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Sustainable six


Design Guild Mark - November 2, 2021 - 0 comments

The eyes of the world are currently focussed on Glasgow and the COP26 summit, as leaders from around the globe have convened to talk about environmental progress respective counties have made and what actions need to be taken to turnaround the climate crisis that we’re sleepwalking into.

We all have a part to play in preventing climate change  and it first comes in the form of educating ourselves on how we can live more sustainably.

Like many sectors, the furnishing industry has a significant part to play in addressing how it can be part of the solution instead of the problem. Incidentally, Design Guild Mark judge Daniel Hopwood recently was a panellist on a webinar, organised by The Furniture Makers’ Company, that explored what the sector already is and should be doing. The webinar, ‘Targeting carbon reduction – expectations for the furnishing industry’ can be viewed on YouTube.

Sustainability has been one of the eight criteria that the Design Guild Mark judges use when assessing excellence on judging day since the award’s inception, so we’ve compiled a review of six eco-friendly Design Guild Mark holders  that are promoting green thinking.

DGM 200 AXYL by Benjamin Hubert/Layer for Allermuir

The AXYL collection is part of Layer’s commitment to working with companies to lower their impact on the environment with engaging but responsible new products. The recycled aluminium in the Y-frame of the chairs uses just 5% of the energy required to create new aluminium and offers significant cost savings; the chair shells, stool tops and café table tops are available in a variety of low-impact materials, including recycled wood fibre, reclaimed timber and recycled nylon, offering an efficient method of re-using waste product from the furniture industry.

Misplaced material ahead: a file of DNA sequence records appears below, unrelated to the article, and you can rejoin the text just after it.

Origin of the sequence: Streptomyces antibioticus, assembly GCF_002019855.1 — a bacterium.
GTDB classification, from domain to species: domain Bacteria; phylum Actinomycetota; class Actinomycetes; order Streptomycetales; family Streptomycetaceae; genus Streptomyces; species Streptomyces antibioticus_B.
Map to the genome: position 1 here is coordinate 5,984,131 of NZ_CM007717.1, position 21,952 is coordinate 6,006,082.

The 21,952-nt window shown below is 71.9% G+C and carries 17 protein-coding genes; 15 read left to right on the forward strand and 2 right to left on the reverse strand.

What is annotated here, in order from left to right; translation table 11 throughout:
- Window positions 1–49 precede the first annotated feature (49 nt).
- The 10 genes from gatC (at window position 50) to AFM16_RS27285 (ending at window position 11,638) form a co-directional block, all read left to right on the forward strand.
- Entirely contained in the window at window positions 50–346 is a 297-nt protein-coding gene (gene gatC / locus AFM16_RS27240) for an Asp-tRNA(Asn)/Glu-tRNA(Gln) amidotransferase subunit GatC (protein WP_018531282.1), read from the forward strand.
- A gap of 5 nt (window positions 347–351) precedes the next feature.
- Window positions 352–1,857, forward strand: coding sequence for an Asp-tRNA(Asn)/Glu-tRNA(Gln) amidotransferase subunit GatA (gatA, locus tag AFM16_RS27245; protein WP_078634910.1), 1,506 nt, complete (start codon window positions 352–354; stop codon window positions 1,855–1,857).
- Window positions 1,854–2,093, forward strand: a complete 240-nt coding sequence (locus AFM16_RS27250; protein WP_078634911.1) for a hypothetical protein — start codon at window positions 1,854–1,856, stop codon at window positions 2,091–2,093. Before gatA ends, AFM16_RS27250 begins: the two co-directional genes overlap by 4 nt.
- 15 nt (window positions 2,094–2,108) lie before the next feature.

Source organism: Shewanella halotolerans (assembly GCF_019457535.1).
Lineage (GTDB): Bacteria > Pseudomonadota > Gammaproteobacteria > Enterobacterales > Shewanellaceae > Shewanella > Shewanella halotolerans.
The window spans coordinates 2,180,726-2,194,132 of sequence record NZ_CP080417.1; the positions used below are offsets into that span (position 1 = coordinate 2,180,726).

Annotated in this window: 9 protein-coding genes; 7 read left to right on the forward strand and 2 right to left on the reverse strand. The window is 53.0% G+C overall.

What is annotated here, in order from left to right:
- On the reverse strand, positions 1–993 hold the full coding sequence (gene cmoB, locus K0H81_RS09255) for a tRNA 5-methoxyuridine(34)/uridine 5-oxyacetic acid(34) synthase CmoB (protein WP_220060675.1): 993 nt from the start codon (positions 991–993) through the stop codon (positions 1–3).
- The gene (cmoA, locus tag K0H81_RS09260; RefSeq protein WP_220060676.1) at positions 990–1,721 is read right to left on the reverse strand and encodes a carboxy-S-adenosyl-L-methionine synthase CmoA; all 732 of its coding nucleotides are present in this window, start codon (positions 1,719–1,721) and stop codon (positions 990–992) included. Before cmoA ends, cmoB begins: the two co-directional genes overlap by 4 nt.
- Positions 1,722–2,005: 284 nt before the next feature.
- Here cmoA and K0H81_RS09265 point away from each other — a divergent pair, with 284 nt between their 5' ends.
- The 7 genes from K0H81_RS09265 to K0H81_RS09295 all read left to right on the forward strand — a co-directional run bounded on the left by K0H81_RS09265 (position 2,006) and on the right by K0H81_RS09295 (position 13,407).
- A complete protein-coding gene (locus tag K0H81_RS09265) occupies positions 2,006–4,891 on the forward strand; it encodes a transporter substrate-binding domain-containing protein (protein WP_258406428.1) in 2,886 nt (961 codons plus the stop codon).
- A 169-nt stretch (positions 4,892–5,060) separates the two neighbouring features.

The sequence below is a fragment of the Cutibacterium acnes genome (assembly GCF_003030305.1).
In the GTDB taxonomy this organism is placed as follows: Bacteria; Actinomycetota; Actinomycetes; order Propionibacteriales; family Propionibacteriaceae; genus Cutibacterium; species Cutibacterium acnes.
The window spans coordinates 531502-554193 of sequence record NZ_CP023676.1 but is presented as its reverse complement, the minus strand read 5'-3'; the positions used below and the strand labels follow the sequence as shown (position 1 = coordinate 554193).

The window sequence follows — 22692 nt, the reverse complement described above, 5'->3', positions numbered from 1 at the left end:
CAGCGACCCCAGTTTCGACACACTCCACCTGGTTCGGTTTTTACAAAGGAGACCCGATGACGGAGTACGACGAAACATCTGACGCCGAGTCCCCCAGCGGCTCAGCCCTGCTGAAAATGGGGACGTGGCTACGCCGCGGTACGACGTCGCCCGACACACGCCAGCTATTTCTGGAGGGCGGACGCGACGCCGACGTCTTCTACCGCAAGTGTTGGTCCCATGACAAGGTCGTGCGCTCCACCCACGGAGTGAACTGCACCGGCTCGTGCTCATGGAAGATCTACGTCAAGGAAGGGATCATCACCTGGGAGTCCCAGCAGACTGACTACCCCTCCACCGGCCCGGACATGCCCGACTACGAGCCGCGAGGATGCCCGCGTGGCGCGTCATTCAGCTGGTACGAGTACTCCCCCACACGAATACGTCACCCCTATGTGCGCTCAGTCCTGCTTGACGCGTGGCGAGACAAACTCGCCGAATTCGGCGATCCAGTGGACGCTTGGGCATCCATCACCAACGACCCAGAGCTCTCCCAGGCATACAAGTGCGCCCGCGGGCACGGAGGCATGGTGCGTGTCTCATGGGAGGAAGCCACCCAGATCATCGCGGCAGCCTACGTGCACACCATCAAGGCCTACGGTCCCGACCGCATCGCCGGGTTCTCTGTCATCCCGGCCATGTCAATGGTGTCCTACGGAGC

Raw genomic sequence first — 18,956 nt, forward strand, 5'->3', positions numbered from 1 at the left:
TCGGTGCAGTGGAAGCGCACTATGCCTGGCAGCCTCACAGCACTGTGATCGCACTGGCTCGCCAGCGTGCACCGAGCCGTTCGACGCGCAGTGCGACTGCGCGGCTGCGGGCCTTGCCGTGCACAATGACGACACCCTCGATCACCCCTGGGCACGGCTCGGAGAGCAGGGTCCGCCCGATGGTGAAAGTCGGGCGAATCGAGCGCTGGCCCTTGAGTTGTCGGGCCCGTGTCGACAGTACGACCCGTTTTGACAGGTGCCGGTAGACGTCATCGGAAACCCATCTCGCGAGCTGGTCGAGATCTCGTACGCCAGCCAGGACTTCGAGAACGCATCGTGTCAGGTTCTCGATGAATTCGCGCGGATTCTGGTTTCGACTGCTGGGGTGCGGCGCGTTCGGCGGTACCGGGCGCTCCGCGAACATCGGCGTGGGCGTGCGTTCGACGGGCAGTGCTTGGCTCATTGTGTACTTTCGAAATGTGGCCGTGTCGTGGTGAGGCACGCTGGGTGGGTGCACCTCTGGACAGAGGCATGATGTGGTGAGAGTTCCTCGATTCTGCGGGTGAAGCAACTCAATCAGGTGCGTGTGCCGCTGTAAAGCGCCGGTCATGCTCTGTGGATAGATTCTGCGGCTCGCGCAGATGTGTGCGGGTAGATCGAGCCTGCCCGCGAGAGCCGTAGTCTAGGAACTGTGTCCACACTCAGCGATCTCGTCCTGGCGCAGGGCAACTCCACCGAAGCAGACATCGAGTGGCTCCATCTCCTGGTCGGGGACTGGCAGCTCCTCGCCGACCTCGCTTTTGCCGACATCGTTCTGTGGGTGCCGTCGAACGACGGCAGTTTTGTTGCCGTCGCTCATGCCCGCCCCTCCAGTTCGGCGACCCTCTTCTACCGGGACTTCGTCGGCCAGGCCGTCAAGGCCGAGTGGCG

DGM 209 Silicastone by Alasdair Bremner & David Binns for Panaz

Silicastone is an eco-architectural material made from 100% recycled post-consumer glass and pre-consumer vitrified ceramic that has marked a paradigm shift in sustainable architectural surfaces. Manufactured in England, Silicastone can be used for interiors and exteriors applications including wall tiles, furniture, tabletops or as solid surfaces. Alusid was born out of an academic research project led by Professor David Binns and Dr Alasdair Bremner, originally funded by the Arts and Humanities Research Council (AHRC).

The eco-friendly five
The eco-friendly five

DGM 227 Mosaico for Another Brand

Mosaico solid wood tiles are a new surface material from ‘Surfaces by Another Brand‘, made from 100% recycled wood re-purposed from off cuts of wood from the furniture manufacturing process. Each title is made from solid wood and features its own organic and unique grain pattern as well as a tactile finished surface. The tiles are durable as well as water and stain-resistant, giving free reign to use this high-quality solid wood in a variety of interior spaces.

DGM 230 That’s Caffeine by Atticus Durnell

That’s Caffeine is a unique material created from recycled coffee grounds that would have been destined for landfill. Handmade in London, That’s Caffeine feels and look like granite stone, and because it’s a composite of bio binders, minerals and plant-based resin, it’s lightweight as well as being sustainable and biodegradable.

DGM 231 Artistic Liberties designed by Claire Kimble and Helen Lloyd for Milliken

Artistic Liberties is a daring carpet tile collection designed for Milliken and made in the UK using 100% regenerated nylon. It combines post-punk and street art influences with historic and classical references that make traditional design contemporary and outspoken. There are multitudinous possibilities for amalgamations of five designs.

DGM 258 Oceanic by Jodie Padgett for Camira

Oceanic is a fabric born of the SEAQUAL Initiative designed to combat marine plastic pollution and achieve a waste free environment. It is created entirely from post-consumer recycled plastic – from debris floating discarded in our seas, used to make SEAQUAL yarn, to bottles thrown away and destined for landfill. One small drop in the mission to clean both the earth and its ocean, this contemporary fabric is a recycled polyester with a purpose

The eco-friendly five
The eco-friendly five
The eco-friendly five

If you have a design that you’d like to put forward for the 2022 Design Guild Mark, don’t miss the early bird deadline – 26 November 2021.

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